Toxic metals like aluminum and mercury can disrupt the pineal gland and its ability to produce melatonin. The pineal gland is particularly susceptible to aluminum and other heavy metals because it is not protected by the blood-brain barrier and has a very high blood perfusion rate. The pineal gland’s vulnerability to aluminum is illustrated in a 1996 paper showing that the concentrations of aluminum in the pineal gland were “consistently observed” and “markedly higher” than in other brain tissues examined.

It is believed that aluminum, and other toxic metals like mercury, impair your pineal gland’s ability to detoxify and eliminate the metals, creating a viscous cycle where metals are more easily absorbed into the brain.  Toxic metals also interfere with sulfate synthesis which results in accumulation of cellular debris.

Aluminum also synergistically combines with other toxins, like Glyphosate and Fluoride, to form unique chemical compounds that carry aluminum into the pineal gland, damaging it even further.

Fluoride, found in drinking water and toothpaste, is a toxic chemical byproduct of manufacturing that accumulates in and harms your pineal gland, bones and kidneys. Fluoride is a fat soluble neurotoxin and enzyme poison that accumulates in the pineal gland and destroys it.

This accumulation of fluoride forms phosphate crystals, creating a hard shell around the pineal called calcification.   Research finds pineal gland calcifications in up to 60% of the population and links pineal gland damage to low circulating levels of melatonin and endocrine disorders. In fact, research has found that fluoride can impair your ability to heal, grow, think, feel and behave. Studies have shown that pineal calcification jeopardizes the melatonin production and seems to have a direct influence on neurodegenerative diseases and aging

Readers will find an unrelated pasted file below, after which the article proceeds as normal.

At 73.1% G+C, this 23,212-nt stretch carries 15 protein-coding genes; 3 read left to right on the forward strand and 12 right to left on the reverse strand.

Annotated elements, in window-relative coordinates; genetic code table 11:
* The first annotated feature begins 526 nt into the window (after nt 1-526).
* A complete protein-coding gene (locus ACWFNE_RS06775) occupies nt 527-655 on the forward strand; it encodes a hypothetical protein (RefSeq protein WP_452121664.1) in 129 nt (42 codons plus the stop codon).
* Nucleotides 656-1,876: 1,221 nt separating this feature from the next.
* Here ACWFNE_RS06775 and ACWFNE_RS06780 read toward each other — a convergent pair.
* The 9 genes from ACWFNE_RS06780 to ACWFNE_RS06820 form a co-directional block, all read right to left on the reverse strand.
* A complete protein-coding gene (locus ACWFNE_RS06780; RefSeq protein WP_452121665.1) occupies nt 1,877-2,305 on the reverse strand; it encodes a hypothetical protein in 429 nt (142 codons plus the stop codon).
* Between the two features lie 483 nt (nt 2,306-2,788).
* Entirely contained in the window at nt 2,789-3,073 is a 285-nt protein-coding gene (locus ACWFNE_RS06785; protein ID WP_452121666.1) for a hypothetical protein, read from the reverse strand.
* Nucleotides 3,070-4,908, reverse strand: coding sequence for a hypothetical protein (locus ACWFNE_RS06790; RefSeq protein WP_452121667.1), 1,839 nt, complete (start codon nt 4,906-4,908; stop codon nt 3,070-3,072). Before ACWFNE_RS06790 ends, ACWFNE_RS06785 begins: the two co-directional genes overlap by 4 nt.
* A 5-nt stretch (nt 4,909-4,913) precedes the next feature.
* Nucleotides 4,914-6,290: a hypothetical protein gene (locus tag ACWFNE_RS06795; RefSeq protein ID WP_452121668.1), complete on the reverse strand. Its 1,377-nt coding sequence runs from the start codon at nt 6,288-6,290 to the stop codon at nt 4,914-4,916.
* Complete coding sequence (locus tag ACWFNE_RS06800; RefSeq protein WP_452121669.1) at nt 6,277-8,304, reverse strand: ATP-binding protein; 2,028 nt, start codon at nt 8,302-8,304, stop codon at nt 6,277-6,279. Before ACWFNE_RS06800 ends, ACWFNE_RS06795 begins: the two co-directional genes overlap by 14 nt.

Aluminum fluoride is compound called that forms when you have fluoride in the drinking water. It goes in the tissues and impairs all aspects of your body, messing up your metabolism, growth, development, cognition, and behavior.

Glyphosate, the active ingredient in the herbicide Roundup® is associated with low melatonin.  Glyphosate is believed to suppress melatonin synthesis by damaging the amino acid producing gut microbes, depleting melatonin precursors like tryptophan and serotonin.  Glyphosate also works synergistically with aluminum, making it much more toxic. For example, glyphosate chelates aluminum, allowing ingested aluminum to bypass the gut barrier.  It also promotes aluminum uptake by cells and increases aluminum toxicity by “caging” aluminum to promote its entry into the body. More specifically, glyphosate increases your calcium uptake by which allows aluminum to gain entry to your cells by mimicking calcium. Aluminum then promotes calcium loss from bones, contributing to pineal gland calcification.

Aluminum and glyphosate work synergistically to induce neurological damage. Glyphosate chelates aluminum, allowing ingested aluminum to bypass the gut barrier. This creates a deficiency in the amount of oxygen reaching the tissues, promoting neurotoxicity and damaging the pineal gland. Both glyphosate and aluminum disrupt specific enzymes, known as cytochrome P450 enzymes that are involved in melatonin metabolism.

Electromagnetic fields (EMF) – The pineal gland is tuned at receiving condensed information of radiation that enters the top of our skull.  Research shows that melatonin levels are suppressed due to power-frequency electric and magnetic fields exposure.  It is suspected that the pineal gland is likely to sense EMFs as light which may therefore decrease the melatonin production.   Melatonin has been shown to be protective against EMFs, and helping the pineal gland create more melatonin output, helps to protect against EMF damage.